Brosnan’s first outing as Bond is widely regarded as the best of the series. However, in my opinion that’s like saying this piece of poo is the most pretty poo in the toilet.
The plot: Okay the plot is as follows: James Bond is on a mission in Russia with fellow 00 agent Alec when, uh oh, things go wrong and alec dies. Now it’s seven years later and Bond is tasked with finding and stopping a Russian crime syndicate from using a secret satellite weapon, GoldenEye.
While on his mission Bond encounters an eclectic cast of characters, including an easy going CIA agent, a goofy criminal, a horny-for-murder Russian solider, and a beautiful computer programmer (and by that of course I mean Boris).
While on his mission Bond discovers the mysterious leader of the syndicate, Janus, is actually his old friend, Alec! After this shocking revelation Bond, with the help of the other beautiful computer programmer Natalya, must stop Alec’s plan to electronically rob and destabilize England.
After watching this I can appreciate why this might be considered good. For the time it was refreshing and essentially revitalized the Bond franchise (it was actually directed by the same director of 2006’s Casino Royale) not to mention it had an iconic video game fueling public perception and nostalgia.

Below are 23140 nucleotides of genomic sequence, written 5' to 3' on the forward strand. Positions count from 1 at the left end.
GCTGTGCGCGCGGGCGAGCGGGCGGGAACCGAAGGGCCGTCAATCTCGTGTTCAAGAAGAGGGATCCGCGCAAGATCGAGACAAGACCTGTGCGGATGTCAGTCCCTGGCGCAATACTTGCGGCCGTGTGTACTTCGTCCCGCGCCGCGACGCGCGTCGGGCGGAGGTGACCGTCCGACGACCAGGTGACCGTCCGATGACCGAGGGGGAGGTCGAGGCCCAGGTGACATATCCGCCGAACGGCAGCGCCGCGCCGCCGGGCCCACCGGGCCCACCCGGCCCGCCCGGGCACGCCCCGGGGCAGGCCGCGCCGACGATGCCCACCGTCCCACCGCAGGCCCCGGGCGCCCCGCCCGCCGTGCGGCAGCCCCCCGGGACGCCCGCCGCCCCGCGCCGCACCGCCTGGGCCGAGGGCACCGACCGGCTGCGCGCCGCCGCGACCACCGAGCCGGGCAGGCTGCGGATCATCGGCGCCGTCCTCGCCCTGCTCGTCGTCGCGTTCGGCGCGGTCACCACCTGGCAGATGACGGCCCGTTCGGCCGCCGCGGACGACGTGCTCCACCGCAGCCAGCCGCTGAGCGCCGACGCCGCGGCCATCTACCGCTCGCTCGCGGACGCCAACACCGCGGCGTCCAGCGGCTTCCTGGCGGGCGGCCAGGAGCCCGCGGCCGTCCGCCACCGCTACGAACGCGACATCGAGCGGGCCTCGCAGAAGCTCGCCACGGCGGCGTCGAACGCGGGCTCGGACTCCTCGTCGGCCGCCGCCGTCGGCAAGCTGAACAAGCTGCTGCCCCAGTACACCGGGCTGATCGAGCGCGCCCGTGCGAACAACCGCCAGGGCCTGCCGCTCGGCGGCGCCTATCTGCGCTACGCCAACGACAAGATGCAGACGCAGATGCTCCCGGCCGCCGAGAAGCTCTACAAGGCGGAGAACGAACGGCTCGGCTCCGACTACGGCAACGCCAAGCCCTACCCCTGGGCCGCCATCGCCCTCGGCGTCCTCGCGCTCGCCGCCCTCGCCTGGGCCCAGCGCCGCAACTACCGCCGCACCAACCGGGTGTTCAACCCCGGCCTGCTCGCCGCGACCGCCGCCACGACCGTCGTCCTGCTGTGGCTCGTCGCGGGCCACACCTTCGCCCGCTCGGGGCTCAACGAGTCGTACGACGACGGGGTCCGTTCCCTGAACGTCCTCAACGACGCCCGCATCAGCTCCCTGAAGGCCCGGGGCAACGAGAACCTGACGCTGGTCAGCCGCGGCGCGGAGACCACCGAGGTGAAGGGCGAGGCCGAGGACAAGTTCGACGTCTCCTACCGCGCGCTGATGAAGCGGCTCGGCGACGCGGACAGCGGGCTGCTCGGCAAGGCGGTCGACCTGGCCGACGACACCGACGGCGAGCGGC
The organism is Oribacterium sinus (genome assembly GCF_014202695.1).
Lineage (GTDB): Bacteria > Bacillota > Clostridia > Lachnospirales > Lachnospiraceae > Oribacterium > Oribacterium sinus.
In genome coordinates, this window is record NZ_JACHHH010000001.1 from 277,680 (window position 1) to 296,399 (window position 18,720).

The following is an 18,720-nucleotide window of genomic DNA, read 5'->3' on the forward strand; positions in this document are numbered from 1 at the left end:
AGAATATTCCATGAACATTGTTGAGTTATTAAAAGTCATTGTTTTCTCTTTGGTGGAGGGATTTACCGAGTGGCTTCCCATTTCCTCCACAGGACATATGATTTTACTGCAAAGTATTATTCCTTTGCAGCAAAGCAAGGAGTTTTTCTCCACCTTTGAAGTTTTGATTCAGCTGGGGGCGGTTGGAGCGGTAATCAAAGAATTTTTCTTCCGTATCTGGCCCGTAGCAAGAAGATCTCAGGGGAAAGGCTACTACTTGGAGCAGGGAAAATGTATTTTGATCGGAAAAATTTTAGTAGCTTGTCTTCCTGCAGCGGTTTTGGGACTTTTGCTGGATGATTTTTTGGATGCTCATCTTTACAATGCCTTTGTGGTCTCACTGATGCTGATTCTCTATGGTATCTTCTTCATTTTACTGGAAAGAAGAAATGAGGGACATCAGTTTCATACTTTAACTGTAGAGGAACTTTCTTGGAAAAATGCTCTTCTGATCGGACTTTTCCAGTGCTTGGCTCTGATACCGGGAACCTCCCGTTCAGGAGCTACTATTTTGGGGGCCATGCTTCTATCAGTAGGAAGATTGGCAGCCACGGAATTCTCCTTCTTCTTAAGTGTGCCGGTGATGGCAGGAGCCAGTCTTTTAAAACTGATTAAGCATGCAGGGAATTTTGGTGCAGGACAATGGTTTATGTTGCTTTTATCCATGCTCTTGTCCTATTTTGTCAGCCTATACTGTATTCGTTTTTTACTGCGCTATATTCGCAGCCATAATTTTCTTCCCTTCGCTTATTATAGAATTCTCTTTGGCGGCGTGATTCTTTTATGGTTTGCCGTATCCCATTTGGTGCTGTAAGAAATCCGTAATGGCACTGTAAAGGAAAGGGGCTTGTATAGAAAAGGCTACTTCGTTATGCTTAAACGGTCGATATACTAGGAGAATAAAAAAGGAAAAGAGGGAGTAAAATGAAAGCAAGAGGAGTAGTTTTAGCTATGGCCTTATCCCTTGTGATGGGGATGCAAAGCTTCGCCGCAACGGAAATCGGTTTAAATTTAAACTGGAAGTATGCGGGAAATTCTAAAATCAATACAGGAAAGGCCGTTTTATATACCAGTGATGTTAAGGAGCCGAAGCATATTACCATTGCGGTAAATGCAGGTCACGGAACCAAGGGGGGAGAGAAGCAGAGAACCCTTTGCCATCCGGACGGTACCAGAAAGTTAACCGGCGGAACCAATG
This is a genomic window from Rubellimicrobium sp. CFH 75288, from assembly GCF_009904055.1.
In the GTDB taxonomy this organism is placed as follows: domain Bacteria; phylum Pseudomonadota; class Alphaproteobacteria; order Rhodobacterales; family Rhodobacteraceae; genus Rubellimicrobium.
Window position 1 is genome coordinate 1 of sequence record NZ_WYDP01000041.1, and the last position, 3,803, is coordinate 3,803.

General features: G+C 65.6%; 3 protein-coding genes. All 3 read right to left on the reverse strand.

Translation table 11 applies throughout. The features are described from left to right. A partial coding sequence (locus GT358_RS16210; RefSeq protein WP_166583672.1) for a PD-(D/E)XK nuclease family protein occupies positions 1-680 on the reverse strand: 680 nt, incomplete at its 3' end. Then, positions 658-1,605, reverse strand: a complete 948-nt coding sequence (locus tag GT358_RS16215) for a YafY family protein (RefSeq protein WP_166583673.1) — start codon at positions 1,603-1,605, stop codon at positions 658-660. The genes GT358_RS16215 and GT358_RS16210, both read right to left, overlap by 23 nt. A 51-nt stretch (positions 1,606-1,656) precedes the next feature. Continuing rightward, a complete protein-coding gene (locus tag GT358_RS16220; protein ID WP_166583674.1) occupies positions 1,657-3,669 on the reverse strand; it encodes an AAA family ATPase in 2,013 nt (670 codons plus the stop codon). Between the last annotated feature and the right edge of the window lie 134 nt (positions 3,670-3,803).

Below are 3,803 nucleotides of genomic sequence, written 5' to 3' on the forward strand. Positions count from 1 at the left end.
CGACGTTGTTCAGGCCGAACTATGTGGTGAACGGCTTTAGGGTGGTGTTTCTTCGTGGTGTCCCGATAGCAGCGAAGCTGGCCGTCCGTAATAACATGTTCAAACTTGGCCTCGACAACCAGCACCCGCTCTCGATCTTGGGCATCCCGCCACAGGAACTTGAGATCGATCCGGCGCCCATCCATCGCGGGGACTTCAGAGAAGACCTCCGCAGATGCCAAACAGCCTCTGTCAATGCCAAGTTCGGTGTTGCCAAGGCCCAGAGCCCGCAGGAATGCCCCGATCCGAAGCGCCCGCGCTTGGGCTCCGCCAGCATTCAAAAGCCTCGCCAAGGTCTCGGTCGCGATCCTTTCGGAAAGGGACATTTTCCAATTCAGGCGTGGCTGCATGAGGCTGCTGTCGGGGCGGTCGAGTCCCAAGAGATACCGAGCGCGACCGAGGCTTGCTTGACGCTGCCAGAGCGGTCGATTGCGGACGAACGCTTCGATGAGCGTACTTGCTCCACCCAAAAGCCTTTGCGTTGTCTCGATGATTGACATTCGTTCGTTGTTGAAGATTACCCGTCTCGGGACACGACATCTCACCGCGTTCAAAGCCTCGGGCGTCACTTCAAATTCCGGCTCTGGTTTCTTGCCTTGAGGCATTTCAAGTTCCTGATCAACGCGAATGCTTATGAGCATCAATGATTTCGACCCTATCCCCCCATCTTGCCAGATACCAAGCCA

Along with these Sean Bean’s performance as Alec/Janus is fantastic AND the best part of the movie. He’s cold and calculated yet sinister in a way that teeters between comical and sensible. And the former friend dynamic Alec and Bond shared had never been seen in a Bond film. It works to surprising effect and adds needed depth to James and the movie.
But in all honesty when compared to the next three movies it really isn’t much different, and hence weighed down by the same flaws.
The writing. While incrementally better than the next three, I still found bond insufferable throughout. His first line is a quip said upside down to a Russian in a bathroom stall. This sets the tone for the rest of Brosnan’s Bond. His ability to quip trumps his ability to spy, fight, or be competent in any way.
He is a sleazy joke machine. Brosnan is suave, but completely unbelievable as a super spy. He, with the power bestowed upon him by the screenwriters, escapes every tight situation through dumb luck or convince. This becomes more evident later but in GoldenEye‘s case it (for the most part) is understandable.
To me, GoldenEye is mediocre at best, being held up only by Sean Bean’s villainy and Boris’ hilarity. Also Q and M are fantastic (but I’ll comment more on that at the end)